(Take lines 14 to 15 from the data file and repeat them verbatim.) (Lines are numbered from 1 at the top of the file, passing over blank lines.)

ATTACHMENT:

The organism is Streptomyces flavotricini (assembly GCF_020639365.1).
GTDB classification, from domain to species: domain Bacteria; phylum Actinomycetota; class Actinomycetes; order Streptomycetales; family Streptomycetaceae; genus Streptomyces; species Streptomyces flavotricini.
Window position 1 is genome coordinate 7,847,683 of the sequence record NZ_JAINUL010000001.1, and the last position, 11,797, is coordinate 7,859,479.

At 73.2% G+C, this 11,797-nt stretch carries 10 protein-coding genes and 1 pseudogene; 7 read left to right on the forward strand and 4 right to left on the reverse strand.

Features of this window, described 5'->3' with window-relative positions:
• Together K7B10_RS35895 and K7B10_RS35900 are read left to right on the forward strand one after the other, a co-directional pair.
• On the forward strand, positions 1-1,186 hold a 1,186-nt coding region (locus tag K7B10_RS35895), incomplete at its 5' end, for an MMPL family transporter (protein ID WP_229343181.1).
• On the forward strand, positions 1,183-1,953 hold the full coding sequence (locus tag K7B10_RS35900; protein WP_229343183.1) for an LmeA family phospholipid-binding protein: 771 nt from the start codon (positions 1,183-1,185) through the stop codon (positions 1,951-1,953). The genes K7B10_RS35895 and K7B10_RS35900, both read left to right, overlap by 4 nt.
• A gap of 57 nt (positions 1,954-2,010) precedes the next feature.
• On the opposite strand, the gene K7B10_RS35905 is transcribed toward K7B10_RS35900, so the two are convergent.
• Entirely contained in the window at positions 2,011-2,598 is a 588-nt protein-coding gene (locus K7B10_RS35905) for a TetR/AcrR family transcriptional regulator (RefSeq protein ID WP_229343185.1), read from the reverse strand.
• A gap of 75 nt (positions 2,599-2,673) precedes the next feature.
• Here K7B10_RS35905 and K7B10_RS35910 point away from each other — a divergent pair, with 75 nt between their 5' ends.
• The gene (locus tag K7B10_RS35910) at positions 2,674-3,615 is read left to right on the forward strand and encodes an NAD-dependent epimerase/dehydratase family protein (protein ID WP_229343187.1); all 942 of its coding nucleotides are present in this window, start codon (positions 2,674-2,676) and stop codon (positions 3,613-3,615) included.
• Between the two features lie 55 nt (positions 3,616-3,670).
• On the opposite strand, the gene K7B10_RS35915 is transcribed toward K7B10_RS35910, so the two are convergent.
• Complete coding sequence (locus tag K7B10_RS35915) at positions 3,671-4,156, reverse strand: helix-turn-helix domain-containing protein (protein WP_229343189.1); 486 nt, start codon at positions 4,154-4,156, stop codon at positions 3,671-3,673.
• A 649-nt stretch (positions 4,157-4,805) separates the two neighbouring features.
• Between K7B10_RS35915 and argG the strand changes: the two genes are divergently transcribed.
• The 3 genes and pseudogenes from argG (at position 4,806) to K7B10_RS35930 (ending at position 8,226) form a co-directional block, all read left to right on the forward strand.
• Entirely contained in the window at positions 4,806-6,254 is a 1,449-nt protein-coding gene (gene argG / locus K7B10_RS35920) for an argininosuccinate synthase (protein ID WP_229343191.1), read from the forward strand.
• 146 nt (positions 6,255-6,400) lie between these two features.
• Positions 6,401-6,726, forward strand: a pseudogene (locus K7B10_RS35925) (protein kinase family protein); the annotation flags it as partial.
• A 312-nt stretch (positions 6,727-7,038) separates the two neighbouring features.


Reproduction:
• The gene (locus tag K7B10_RS35910) at positions 2,674-3,615 is read left to right on the forward strand and encodes an NAD-dependent epimerase/dehydratase family protein (protein ID WP_229343187.1); all 942 of its coding nucleotides are present in this window, start codon (positions 2,674-2,676) and stop codon (positions 3,613-3,615) included.
• Between the two features lie 55 nt (positions 3,616-3,670).